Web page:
Secular democracy in danger: Concerned citizens call for reclaiming the republic
A group of concerned citizens call for liberating all democratic institutions from the clutches of authoritarian regime to ensure justice, liberty and equality as envisioned by Constitution of India
Expressing grave concern over the Narendra Modi government’s blatant attempt to usurp and misuse all major constitutional bodies, a group of concerned citizens comprising academics, lawyers, journalists, writers, former administrators and social activists on March 25 released a 19-point ‘manifesto’ for reclaiming the secular democratic republic.
The group of concerned citizens headed by Justice A P Shah suggested a range of reforms needed to repair the damages inflicted by the NDA government so that the rule of law becomes operational, judiciary and anti-corruption institutions are free from interference, the integrity and fairness of administrative structures is restored and the media regains its vigorous energy to report national events with freedom, accuracy and responsibility.
“The Republic of India was founded on our Constitution’s resolve to secure justice, liberty, equality and fraternity for all its citizens. While over the last seven decades, we cannot claim to have succeeded in redeeming this pledge, we were strengthened by the conviction that the foundations for the realisation of these goals were being laid. There could be and there were, wrong steps, false moves, stumbles. But there was, nonetheless, a sense of our country moving, broadly, on a path shown by it by its founders,” the manifesto noted.
“Over the last five years, however, we have witnessed and indeed have felt in our experience of public life and in our personal preoccupations, an onslaught at full throttle on these foundational and core principles of citizenship. We have seen clearly and unmistakably, the institutional pillars of the Republic being dismantled,” the group observed.
“We have seen the rise of something that was practically unknown in India – lynch mobs, caste violence and hate-mongering enjoying what seems like immunity from the law of a kind that only come from state patronage. Just when we seemed to have acquired the resources to address endemic poverty and inequalities, we have been subjected to an accentuation of cronyism and monopolistic control over resources with a resultant weakening of people’s livelihoods. And overarching all this, we have regressed to a condition of induced collective insecurity and jingoism, contrary to the spirit of universalism which was never removed from Indian nationalism,” it noted with concern.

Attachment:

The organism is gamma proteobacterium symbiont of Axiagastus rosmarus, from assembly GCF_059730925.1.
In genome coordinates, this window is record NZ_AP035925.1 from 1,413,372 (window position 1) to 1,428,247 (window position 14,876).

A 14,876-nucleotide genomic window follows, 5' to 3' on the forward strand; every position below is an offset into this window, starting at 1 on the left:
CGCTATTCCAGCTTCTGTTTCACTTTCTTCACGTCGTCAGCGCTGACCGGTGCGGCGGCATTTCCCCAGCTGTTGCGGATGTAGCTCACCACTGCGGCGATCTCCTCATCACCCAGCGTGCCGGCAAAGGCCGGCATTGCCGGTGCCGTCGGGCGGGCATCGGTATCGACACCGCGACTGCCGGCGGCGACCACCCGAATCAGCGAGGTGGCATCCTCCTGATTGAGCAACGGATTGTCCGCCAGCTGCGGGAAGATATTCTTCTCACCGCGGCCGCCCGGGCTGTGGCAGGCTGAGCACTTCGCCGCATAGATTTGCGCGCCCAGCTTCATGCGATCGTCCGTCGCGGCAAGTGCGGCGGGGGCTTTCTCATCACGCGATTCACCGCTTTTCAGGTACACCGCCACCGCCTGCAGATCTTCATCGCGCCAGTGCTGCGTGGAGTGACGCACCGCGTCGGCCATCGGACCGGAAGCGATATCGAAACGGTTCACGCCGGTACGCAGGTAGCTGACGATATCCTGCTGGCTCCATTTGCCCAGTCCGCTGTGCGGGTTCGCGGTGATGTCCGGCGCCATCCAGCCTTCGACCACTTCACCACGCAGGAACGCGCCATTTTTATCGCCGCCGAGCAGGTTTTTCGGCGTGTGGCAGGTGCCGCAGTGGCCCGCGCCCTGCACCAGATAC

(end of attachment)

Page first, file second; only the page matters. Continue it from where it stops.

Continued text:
“The roots of some these challenges go back to the earlier times. We require reconstruction and substantial measures to ensure that similar damage cannot be done in the future. Unless we reignite the spirit of the Constitutional resolve to secure justice, liberty, equality and fraternity and carry out programmes in that direction, we cannot hope to involve a majority of Indians in this national duty,” the group stated in its 19-point charter on ‘Reclaiming the Republic.’
The charter called for scrapping of ‘antiquated and draconian laws’ that have been widely misused to curtail personal liberties and intimidate political activists. These laws include Section 124 A (sedition) and Section 499 (criminal defamation) of the Indian Penal Code, Unlawful Activities Prevention Act, National Security Act, Armed Forces Special Powers Act (AFSPA), Foreign Contribution Regulation Act, besides the existing laws on blasphemy and criminal contempt of legislature and judiciary.
To curb the gross use of black money in election, the charter demanded withdrawal of the Electoral Bond scheme and setting up of a National Election Fund.
With a view to making media freer, diverse and accountable, the ‘Reclaiming the Republic’ charter suggests setting up of an independent regulator and introduction of media freedom bill along the lines of the First Amendment in the US that guarantees freedom of expression and removes all arbitrary restrictions such as pre censorship broadcast of news on radio and arbitrary Internet shut down. It also wanted the setting up of independent statutory licensing and regulatory authority, statutory complaints authority and making Prasar Bharati a truly independent public service broadcaster.
On the severe crisis of livelihood, particularly that confronting farmers, village artisans, and the underprivileged oppressed class of people, the charter wants universal basic services and social security for all citizens, good quality social services including education, health, maternal care and early childhood care, access to food, universal pension for the aged and employment generation through public works.
Addressing the plight of farmers, the charter wants assured income, freedom from indebtedness and sustainable farm practices. For this, it wants statutory assurance of remunerative prices, at least 50 per cent more on the cost of cultivation, one-time comprehensive loan-waiver, a national debt relief commission, removal of all legal and vigilante-imposed restrictions on cattle trade and extension of all benefits meant for farmers to tenant farmers, sharecroppers, women farmers, adivasi farmers and landless cultivators and livestock rearers.
The charter wants the government to prioritize spending on education, both school and higher education, greater autonomy to institution of higher and technical education, strengthening of government healthcare institutions and promotion of generic medicines.
The ‘Reclaiming the Republic’ charter was presented to all recognized political parties contesting the coming Lok Sabha elections with an appeal to them to include these in their respective manifestos.